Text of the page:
Important Legal and Financial Documents

Several documents are necessary to have in place for managing finances and making sure that all of the legal documents are in place. Here is a checklist:

  •  Caregiver Agreement
    A Caregiver Agreement is a formal contract that states what care is to be provided and how much the caregiver will be compensated. This is a useful contract for a family or non-family caregiver. The agreement should include the date care begins, detailed description of services, schedule of services, how long the agreement is in effect, location where services will be provided, a statement that the terms of the agreement can be modified by mutual agreement (in writing) of the parties involved, and signatures by the parties and date agreement was signed.
  • Durable Power of Attorney 
    A Durable Power of Attorney is a legal document in which you appoint another person to act on your behalf. This keeps your finances in the hands of a person you trust. If you become incapacitated, that person (the agent) has the authority to make financial decisions for you (the principal). The Durable Power of Attorney is effective until you die or until you decide to revoke it.
  • Health Care Power of Attorney and Health Care Proxy 
    A Health Care Power of Attorney—or Durable Medical Power of Attorney—is a legal document used to appoint a person to make decisions for you. If you are unable to make those decisions for yourself, a health care proxy can make sure that health care providers follow your wishes and can decide how your wishes apply as your medical condition changes. Hospitals, doctors and other health care providers must follow this person’s decisions as if they were your own. You may give this person as little or as much authority as you want, i.e., you may allow your proxy to make all your health care decisions or only certain ones.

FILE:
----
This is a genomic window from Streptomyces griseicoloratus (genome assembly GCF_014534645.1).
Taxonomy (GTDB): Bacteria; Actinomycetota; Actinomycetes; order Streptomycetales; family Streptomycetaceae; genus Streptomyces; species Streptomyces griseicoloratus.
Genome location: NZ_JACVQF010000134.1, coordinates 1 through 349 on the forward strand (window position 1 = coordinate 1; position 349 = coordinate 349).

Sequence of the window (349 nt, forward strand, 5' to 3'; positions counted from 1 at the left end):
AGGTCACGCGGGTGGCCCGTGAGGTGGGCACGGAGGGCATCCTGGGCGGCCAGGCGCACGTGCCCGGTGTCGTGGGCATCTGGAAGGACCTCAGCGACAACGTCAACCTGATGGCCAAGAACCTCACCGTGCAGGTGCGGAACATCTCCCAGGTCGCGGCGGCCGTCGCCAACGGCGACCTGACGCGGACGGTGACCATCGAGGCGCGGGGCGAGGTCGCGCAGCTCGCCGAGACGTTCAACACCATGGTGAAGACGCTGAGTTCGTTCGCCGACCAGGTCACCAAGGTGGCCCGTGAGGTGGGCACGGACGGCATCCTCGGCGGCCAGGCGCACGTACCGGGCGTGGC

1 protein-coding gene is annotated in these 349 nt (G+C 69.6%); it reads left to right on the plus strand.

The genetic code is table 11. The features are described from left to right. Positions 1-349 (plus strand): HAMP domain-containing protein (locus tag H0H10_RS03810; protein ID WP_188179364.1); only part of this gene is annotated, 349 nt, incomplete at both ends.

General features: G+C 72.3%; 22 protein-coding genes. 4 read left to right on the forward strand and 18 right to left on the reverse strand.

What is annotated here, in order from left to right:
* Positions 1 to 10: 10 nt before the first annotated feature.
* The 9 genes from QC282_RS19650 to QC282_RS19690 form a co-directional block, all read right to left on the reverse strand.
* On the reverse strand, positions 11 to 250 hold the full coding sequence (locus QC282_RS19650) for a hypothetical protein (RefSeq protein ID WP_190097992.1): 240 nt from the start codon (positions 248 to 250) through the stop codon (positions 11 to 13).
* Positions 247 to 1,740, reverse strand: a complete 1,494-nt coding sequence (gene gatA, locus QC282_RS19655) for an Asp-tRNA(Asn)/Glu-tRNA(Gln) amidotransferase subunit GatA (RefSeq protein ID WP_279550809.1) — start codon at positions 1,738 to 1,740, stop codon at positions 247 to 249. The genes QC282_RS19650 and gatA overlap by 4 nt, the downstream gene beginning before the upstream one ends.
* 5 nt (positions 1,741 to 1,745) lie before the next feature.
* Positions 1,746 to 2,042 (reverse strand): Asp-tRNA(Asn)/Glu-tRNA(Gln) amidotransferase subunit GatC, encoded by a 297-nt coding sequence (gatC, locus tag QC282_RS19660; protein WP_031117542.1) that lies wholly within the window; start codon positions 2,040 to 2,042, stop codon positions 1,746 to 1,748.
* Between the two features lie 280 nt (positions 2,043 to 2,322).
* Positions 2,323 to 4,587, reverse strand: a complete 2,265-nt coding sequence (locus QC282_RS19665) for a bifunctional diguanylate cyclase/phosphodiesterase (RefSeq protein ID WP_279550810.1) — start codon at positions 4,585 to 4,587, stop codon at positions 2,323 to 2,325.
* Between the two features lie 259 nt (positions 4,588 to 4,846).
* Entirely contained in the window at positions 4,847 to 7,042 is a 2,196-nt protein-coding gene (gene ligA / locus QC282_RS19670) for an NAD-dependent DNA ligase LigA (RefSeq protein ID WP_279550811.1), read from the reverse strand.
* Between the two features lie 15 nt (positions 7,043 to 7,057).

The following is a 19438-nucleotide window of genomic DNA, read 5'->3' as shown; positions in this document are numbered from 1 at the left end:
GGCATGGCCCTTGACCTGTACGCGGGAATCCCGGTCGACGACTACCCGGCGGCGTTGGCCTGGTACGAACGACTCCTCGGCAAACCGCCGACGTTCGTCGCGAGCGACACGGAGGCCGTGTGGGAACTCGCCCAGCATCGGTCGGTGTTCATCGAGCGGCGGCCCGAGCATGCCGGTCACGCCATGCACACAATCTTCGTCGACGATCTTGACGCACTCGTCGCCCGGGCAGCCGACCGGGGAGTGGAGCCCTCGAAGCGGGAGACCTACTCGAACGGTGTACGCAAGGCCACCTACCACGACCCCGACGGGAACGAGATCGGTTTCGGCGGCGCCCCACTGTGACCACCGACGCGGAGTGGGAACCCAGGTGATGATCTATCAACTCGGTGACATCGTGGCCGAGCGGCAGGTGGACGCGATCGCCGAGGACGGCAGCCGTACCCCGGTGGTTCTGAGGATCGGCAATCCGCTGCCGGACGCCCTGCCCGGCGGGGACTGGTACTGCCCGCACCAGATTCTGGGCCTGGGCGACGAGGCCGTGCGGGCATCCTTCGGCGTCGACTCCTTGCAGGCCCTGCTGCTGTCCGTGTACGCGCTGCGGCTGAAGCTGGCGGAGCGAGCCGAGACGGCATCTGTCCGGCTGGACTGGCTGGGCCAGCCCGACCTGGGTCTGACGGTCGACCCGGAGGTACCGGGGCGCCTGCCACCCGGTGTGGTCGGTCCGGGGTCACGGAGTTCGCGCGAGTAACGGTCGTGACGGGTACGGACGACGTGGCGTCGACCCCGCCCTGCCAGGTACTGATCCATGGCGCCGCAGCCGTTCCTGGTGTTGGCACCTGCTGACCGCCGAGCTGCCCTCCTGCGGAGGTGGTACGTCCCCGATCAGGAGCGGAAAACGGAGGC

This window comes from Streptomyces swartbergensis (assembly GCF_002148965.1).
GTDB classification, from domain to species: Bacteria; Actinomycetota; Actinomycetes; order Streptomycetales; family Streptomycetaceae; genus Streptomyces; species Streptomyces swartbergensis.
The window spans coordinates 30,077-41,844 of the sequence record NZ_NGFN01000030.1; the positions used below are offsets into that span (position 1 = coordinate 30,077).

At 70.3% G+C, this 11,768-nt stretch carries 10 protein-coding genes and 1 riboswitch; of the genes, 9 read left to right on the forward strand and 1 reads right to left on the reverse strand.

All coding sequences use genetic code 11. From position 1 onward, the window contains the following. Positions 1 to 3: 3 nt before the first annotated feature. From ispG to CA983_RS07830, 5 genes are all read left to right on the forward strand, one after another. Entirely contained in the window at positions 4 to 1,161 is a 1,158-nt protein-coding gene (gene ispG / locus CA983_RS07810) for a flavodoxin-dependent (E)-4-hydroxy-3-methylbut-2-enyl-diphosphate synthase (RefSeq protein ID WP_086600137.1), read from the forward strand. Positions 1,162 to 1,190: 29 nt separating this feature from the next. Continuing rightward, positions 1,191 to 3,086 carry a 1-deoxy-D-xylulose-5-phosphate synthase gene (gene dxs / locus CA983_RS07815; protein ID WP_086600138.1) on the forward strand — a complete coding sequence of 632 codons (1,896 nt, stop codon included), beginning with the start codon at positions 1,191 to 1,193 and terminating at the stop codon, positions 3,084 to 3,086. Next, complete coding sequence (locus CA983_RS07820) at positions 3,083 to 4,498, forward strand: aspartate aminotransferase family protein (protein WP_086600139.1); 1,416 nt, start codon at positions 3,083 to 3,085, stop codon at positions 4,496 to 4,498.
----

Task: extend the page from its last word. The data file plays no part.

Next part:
• Living Trust  
    Living Trust (different from a Living Will) is a legal document that allows you, or a person you name as trustee, to transfer ownership or title of your assets into a trust, but you still keep control of those assets throughout your lifetime. It names those who are to receive the assets from your trust when you die. A living trust allows your heirs to avoid probate, the court process by which a will is determined to be valid or invalid.
  • Last Will and Testament  
    Last Will and Testament is a legal document that gives directions about where and to whom your assets should go after you die. You name an “executor” to carry out your directions as stated in the will; choose someone you have complete confidence in who is well organized and who knows you, but does not have a conflict of interest.
  • Living Will 
    A Living Will serves as a written declaration of your health care wishes when you cannot communicate them personally. It explains your health care preferences and instructs your doctor about your end-of-life decisions. You may say something as simple as, “I prefer that all care be directed at comfort and that life supportive treatments not be used.” Or, you may want to be more precise and describe the medical situations in which you would accept or refuse medical treatment. (NOTE: A Living Will is not used to name a proxy. You must name your proxy in a separate Health Care Proxy document.)

It is advisable to have both a Health Care Proxy and Living Will. The person with your Health Care Proxy or Power of Attorney is designated to make decisions, based on your instructions, if and when you are unable to speak for yourself. A Living Will specifically outlines your decisions about health care treatment, but it does not provide a spokesperson. Together, the two documents can work to make your health care wishes clear and guarantee those wishes are carried out.

The person designated as your Health Care Proxy or Power of Attorney can act as your agent, making them a fiduciary. To learn more about the role and responsibilities of a fiduciary, vision the Consumer Financial Protection Bureau to view their guides on managing someone else’s money. These guides provide information on navigating fiduciary roles such as power of attorney, trustee, and more.

Other Important Documents 

You should also keep a record of where the following documents are located, and keep them organized:  

❏ Medical records  

❏ Birth Certificate  

❏ Social Security benefit/payment information  

❏ Medicare and Medigap policy information  

❏ Insurance policies (health, life, home, auto, etc.)  

❏ Pension, 401(k) and other income related benefit statements  

❏ Bank statements  

❏ Loan agreements  

❏ Investment statements (IRAs, mutual funds, etc.)  

❏ Stock and bond certificates and statements  

❏ Mortgage papers 

 ❏ Deeds  

❏ Tax Records  

❏ Tax receipts and relevant documents needed for tax filing  

❏ State and Federal income tax returns  

❏ Vehicle titles 

AARP has developed a useful document that can be used to list records, their locations, and contact information for professionals such as accountants, clergy, etc.

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